Service washes are not a feature of all launderettes, but are present in many.  Basically you pay extra money and the attendants wash (and sometimes iron) your clothes for you in their machines.  Even for people who have their own washing machine, this feature is appealing.  As a consequence, this laundrette attracted customers from the Bow Quarter, luxury gated community that was close by.  I would chat with people who worked for a Swiss bank and regularly with a retired doctor who used to travel out to Vietnam for a month each year to help with children who had been mutilated by mines left from the war or were mutated as a result of the use of Agent Orange.  A whole host of characters came through that laundrette.  People used to say that the laundrette shown on the soap opera 'Eastenders' bore no relation to reality.  I rarely watched the series, but certainly can confirm there are launderettes in East London precisely like that often with all the drama that you would see in a soap opera.  Theft, violence, drug and drink problems could all be see in or around the launderette.  The other well-known cultural reference to launderettes was 'My Beautiful Launderette' (1985) in which a polished up launderette (or laundrette given the title) is the location of a gay love affair between a young Pakistani man and a member of the racist National Front, with Daniel Day-Lewis in one of his roles in which you find it difficult to believe he is the same actor you have seen in his other roles.  Nothing that exotic went on in any launderette I knew, but I guess it is possible.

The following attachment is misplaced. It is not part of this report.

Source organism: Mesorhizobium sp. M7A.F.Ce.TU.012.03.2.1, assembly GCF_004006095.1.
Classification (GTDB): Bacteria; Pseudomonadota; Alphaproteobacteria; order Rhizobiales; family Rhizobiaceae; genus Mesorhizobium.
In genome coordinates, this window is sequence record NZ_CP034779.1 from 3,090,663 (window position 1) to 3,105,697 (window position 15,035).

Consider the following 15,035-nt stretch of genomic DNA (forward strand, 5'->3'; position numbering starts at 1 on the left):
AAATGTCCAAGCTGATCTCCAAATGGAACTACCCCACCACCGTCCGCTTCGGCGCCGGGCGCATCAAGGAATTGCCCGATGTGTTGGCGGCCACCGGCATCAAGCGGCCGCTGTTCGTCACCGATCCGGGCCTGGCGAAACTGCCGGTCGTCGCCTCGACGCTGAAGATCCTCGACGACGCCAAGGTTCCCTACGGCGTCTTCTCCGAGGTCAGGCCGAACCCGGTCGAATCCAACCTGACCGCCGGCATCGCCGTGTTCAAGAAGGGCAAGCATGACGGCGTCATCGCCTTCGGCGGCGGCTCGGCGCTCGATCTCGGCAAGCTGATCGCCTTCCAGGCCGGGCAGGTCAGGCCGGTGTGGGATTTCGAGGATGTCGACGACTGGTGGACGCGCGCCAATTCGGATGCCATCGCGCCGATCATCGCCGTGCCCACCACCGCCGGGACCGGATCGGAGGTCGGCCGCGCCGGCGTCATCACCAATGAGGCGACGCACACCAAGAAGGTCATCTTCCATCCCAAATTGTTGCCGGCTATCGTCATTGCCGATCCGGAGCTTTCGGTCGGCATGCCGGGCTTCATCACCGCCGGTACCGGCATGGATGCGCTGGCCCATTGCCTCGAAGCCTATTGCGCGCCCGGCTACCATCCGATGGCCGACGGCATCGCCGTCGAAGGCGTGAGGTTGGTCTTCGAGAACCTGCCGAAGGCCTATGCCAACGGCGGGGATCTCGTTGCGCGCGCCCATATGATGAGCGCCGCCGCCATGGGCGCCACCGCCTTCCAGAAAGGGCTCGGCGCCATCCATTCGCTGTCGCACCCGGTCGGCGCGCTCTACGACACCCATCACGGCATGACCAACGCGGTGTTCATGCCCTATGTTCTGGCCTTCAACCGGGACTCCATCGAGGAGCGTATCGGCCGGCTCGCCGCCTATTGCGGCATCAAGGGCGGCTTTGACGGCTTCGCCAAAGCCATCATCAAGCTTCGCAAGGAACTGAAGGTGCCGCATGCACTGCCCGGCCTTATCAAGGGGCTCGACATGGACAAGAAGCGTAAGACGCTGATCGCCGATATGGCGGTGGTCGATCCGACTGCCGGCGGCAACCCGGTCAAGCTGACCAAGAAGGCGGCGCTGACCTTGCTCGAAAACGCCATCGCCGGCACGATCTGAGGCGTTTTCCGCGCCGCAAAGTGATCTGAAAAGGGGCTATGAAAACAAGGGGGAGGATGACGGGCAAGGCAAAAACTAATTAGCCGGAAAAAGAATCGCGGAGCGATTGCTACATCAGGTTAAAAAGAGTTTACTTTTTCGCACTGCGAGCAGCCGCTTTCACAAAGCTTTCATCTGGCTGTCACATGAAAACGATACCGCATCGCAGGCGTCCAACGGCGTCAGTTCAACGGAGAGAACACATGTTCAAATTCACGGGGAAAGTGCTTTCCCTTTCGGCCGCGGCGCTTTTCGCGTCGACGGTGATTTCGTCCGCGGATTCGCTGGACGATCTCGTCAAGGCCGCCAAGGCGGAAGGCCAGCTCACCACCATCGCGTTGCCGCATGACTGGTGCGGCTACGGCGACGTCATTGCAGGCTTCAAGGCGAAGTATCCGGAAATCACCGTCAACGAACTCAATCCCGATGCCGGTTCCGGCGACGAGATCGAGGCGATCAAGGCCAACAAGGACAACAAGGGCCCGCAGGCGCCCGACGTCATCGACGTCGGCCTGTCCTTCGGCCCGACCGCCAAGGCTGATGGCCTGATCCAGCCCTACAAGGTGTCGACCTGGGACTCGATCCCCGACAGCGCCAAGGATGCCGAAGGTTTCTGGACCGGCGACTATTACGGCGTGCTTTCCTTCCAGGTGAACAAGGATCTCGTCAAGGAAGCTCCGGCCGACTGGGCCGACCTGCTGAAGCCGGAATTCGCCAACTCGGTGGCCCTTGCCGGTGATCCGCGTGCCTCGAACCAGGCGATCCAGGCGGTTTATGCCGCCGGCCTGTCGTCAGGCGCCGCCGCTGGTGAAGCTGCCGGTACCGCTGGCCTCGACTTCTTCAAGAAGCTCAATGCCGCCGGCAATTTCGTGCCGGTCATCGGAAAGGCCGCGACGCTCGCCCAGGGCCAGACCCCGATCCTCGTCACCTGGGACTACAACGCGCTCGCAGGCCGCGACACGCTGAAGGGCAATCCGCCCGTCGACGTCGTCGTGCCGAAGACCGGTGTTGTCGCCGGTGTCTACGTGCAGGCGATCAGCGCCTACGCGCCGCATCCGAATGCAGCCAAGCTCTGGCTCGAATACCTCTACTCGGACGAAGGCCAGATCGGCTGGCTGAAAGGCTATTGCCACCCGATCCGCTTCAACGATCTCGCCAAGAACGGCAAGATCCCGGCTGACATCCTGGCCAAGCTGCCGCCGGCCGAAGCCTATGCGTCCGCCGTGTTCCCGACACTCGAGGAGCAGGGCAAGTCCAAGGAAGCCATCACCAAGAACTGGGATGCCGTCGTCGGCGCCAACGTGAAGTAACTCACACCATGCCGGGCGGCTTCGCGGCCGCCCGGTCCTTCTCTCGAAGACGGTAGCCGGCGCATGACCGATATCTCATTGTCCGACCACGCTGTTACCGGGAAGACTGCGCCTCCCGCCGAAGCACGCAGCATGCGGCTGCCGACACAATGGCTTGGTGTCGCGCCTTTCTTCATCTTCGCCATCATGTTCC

Certainly there were more comic moments that I experienced in launderettes too.  I remember a man pulling up on a long motorbike in what appeared to be his shorts. It was only when he went over to the drying machine and pulled out the jeans that were in there and put them straight on that we realised he had been motorbiking in his underpants. This was reminiscent of the very well known Levi's jeans advertisement of the 1985 in which in a 1950s US launderette a man comes in and simply strips down to his boxer shorts [sparking the 1980s trend for that style of underpants] and puts his jeans and some rocks into the washing machine to achieve the 'stone washed' look to the tune of Marvin Gaye's 'I Heard It Through the Grapevine'.